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Pros And Cons Of Ethical Responsibilities In Social Science

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693 words
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M8A1 Project #7
Dawn C. Murrain
Excelsior College

LA 498SS
Ethical Responsibilities in Social Science Research
Social Science Capstone
Instructor Adam McGlynn
April 20, 2014

Ethical Responsibilities of Social Science Research
Often, scientists are tasked with the role of providing evidence to support theories or to predict future outcomes based on scientific research. This methods or research are usually accepted in natural sciences like chemistry and physics. This is because unlike social science, they usually use formulas, well laid out structures and methods (Guttin, 2012). However, when it comes to social science, researchers usually work using theories by formulating hypothesis, and researching to prove or disapprove the theories. When doing this, social science researchers usually become advocates in certain circumstances. This paper highlights some of the pros and cons of scientists becoming advocates, and gives examples of when social scientists become advocates and situations where they observe objectivity.
Becoming advocates for social scientists have both benefits and drawbacks. On the good side, Gutting (2012) says that it can supplement general knowledge, critical intensity, practical experience and good sense. Gutting also says that scientists know where a certain piece of work falls in their relevant discipline. This allows them to be good advocates. Taking sides also allows social scientists to help curb harmful behaviors by conducting research on their harmful effects and discouraging the behaviors with facts. Examples are effects of drugs and substance abuse, risky sexual behaviors etc.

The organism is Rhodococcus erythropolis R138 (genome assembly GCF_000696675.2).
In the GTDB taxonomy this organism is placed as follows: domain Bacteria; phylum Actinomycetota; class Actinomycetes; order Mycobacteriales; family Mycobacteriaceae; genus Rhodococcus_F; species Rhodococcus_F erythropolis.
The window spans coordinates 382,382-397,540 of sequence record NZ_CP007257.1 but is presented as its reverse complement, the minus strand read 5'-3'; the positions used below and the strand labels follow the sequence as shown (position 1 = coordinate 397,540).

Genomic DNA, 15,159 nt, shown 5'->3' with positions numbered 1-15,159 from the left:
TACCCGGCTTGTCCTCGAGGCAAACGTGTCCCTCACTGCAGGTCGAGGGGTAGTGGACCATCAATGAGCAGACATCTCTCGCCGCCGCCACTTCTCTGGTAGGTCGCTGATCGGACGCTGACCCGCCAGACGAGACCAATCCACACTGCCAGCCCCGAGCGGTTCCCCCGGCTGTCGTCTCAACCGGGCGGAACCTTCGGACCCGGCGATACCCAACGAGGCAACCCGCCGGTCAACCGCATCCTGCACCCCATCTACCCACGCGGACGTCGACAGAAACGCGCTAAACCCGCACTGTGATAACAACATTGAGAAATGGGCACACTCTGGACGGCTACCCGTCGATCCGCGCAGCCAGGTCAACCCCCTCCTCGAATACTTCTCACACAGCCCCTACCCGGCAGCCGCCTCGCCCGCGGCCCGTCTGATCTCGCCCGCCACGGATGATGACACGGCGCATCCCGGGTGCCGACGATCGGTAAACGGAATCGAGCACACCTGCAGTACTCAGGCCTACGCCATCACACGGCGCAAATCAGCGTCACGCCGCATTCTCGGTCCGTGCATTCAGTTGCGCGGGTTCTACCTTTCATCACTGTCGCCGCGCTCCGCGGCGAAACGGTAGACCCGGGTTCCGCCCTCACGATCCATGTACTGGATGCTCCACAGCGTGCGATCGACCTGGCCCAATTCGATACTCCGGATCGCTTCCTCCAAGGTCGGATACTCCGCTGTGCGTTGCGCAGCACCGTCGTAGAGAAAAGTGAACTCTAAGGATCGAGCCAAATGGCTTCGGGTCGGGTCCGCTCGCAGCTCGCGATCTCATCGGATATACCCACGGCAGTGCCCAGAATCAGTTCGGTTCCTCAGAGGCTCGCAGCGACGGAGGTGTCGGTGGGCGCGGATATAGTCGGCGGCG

On the other hand, the cons of becoming an advocate are: (1) Overgeneralization- this happens when resear...

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...observe and report facts as given from both sides without interfering with any data. This is because people may base their decision to join a certain religion from the findings, only to be misguided by lack of objectivity by the researcher.

References
Corn-Revere, R (2011). Moral panics , the first amendment, and the limits of social science.
Communications Lawyer, 23 (3).
Gutting, G. (2012). How reliable are the social sciences. Retrieved from http://opinionator.blogs.nytimes.com/2012/05/17/how-reliable-are-the-social-sciences/ Lecture notes. (2014). Module notes: concepts concerning reliable social science.
The Geographical Review. (2011). Social barriers to renewable energy landscapes. The
Geographical Review. Retrieved from http://go.galegroup.com/ps/i.do?id=GALE%7CA259624166&v=2.1&u=wash89460&it=r&p=AONE&sw=w&asid=1cc7b0c2170ba25ed09b4b3bcc06d896

In this essay, the author

  • Explains that scientists are tasked with providing evidence to support theories or predict future outcomes based on scientific research. however, when it comes to social science, researchers work using theories by formulating hypothesis, and researching to prove or disapprove the theories.
  • Explains that being advocates for social scientists can supplement general knowledge, critical intensity, practical experience, and good sense. taking sides also helps curb harmful behaviors.
  • Explains the pros and cons of becoming an advocate, including overgeneralization, illogical reasoning, resistance to change, and selective observation. gutting and corn-revere also hold that advocacy only allows researcher to assert their thinly editorial or moral preferences.
  • Explains how social scientists can become advocates when they are researching causes, effects, or barriers to certain aspects. a study carried out by the geographical review (2011) is an example of when a researcher can take sides.
  • Opines that some research requires scientists to be impartial in their research. they should be open to ideas and present them in a balanced manner with objectivity.
  • Cites corn-revere, r, gutting, g, and the geographical review.
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